The fatty acid profiles were determined in plasma phospholipids at the Biology Department, University of Guelph, Canada [32]. The n-3 polyunsaturated fatty acids were reported on the sum of C18:3, n-3, C20:4, n-3, C20:5, n-3, C22:5, n-3 and C22:6, n-3, and the n-6 fatty acids was the sum of C18:2, n-6, C18:3, n6, C20:2, n-6, C20:3, n-6 and C20:4, n-6 [10]. The ratio between n-3 and n-6 is known to be a strong indicator of marine food intake and thus a good indicator of the relative consumption of traditional versus imported food [8, 33].

2.2. AhR transcriptional activation assay

The serum was extracted with a mixture of ammonium sulphate/ethanol/hexane (1:1:3) and the lipid extract was concentrated and cleaned up on two Florisil columns to get the actual mixture of POPs [27, 31]. The detailed descriptions of dissolving the extract samples and detecting serum AhR transcriptional activity has been described in detail elsewhere [27]. The stably transfected mouse hepatoma cell line Hepa1.12cR cells carrying the AhR-luciferase reporter gene was kindly provided by MS Denison (University of California, Davis, CA, USA). Similar with Ziccardi and co-workers [34], the optimal conditions in our assay for determination of AhR transcriptional activity of samples using Hepa1.12cR cell line were in 100 μl medium containing 10% FCS with 6 × 104 cells, final solvent concentration of 0.1–0.4% DMSO and 4 h of exposure. Further validation of our Hepa1.12cR bioassay was obtained by participating in two international programs of inter-laboratory comparisons of dioxin-like compounds (The second round of interlaboratory comparison of dioxin-like compounds in food using bioassays, 2004, Örebro University, Sweden, and Interlaboratory comparison of dioxins and dioxin-like compounds in food using CALUX bioassay, 2006, Scientific Institute of Public Health, Belgium). The limit of detection was 64 fg TEQ/well. The Hepa1.12cR cells were exposed for 4 hours to the serum extract alone (termed AhRag) or to mimic physiological environment in the presence of half maximum effective concentration of TCDD (termed AhRcomp) [27]. The luciferase activity was determined using a luminometer (BMG LUMISTAR) and cell protein was accomplished using a fluorometer (Wallac 1420 Multilabel Counter, Perkin Elmer life science, FIN) as previously described [35]. The luciferase activity of samples was presented as relative light units per microgram protein (RLU/μg protein) [35]. The average coefficient of variation (CV) between replicates (intra CV) and between day-to day independent assays (inter CV) of the solvent control was 9% and 17%, respectively and the intra CV of the test samples was 10%.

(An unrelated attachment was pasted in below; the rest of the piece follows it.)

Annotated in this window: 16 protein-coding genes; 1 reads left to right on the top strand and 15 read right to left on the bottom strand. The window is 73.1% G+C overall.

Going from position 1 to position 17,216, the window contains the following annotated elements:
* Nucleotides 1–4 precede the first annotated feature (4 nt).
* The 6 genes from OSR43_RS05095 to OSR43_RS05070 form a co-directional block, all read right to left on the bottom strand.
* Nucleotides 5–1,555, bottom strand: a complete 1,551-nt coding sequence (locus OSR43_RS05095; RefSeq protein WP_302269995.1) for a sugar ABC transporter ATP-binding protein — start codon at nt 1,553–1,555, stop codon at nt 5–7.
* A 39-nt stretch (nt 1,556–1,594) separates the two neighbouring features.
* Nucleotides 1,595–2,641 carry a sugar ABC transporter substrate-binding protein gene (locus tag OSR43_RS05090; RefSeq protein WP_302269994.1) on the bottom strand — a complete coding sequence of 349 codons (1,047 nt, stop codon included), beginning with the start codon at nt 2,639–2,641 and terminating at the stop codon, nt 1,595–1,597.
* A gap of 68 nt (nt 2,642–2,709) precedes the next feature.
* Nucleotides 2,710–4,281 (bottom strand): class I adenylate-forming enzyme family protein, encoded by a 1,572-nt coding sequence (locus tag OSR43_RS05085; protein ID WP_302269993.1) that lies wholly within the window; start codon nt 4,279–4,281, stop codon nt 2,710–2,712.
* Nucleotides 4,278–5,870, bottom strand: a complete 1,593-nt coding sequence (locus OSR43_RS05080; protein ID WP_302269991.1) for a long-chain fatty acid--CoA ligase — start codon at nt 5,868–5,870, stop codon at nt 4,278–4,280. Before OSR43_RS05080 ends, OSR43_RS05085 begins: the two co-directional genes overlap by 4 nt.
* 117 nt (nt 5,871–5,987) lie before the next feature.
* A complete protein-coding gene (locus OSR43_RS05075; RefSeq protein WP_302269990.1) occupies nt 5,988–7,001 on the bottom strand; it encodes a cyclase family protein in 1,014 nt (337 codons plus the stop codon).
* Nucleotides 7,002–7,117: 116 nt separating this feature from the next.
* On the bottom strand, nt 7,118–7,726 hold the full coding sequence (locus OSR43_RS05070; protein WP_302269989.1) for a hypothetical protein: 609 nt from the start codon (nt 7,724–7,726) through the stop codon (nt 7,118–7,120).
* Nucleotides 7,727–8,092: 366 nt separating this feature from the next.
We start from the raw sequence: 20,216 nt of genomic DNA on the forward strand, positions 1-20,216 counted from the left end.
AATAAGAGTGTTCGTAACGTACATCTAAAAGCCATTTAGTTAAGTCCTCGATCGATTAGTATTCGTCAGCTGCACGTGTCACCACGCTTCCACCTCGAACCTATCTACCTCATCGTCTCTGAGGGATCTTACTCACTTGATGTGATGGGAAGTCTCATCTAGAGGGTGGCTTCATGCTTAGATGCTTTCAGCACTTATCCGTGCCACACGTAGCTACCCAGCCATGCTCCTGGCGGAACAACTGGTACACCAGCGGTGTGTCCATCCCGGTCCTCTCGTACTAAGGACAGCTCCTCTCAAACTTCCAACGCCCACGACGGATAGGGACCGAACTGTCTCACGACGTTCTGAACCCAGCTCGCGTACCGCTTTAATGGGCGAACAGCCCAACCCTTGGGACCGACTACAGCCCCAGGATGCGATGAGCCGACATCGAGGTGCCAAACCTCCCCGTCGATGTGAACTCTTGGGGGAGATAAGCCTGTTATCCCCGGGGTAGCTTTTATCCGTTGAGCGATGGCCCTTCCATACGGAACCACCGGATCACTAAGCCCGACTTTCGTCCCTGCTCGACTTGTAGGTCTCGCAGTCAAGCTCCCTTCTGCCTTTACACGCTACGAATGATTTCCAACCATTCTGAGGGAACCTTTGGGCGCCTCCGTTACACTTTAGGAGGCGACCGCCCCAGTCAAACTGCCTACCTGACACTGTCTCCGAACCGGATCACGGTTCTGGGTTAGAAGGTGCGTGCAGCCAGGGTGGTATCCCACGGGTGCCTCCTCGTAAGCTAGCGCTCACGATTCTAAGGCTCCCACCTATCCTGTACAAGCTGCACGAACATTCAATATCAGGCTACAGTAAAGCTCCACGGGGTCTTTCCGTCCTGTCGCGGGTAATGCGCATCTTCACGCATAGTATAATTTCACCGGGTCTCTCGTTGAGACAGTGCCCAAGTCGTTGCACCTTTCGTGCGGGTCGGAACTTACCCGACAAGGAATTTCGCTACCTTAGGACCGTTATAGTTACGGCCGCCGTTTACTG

No cell toxicity on Hepa1.12cR cells was observed after exposure to the serum extract samples determined as described [35].

2.3. Calculation and statistical analysis

In the separate assays the activity differences between the triple serum extract determinations and their respective solvent controls [% agonist (samples with agonistic effect), % inhibition (samples with decrease of TCDD induced activity), and % increase (samples with further increase of TCDD induced activity)] were evaluated using the Student t-test with statistical significant level of p ≤ 0.05 (Microsoft Excel).

The AhR-TEQs values of serum extract were obtained by interpolation of the AhRag values onto the parallel TCDD dose-response sigmoid Hill curve and only the AhRag values being significantly higher than the solvent control and in the linear range of the TCDD dose-response curve were used to calculate AhR-TEQ [27].

Natural logarithmic transformation of AhR-TEQ/AhRcomp and POP data improved the normality (checked by Q-Q plots) and homogeneity of variance, and the statistical analysis was performed on the ln-transformed data. The comparisons of different variables (POPs, AhR-TEQ and AhRcomp) among the districts were performed with One-way ANOVA test. When ANOVA showed statistical significant differences complementary multiple comparison ad hoc tests was performed. Test for equal variances was performed using Levene's test. The least-significant difference (LSD) test was used if the variables showed equal variance; otherwise Dunett T3 test was used. The comparison of variables between the genders was performed by independent Student t-test.

Bivariate correlations were evaluated by Pearson correlation analyses.

The overall associations between the AhR-mediated activities and POPs across the study groups and/or across genders were assessed by comparing the regression lines for each study group/gender by using multiple regression analysis.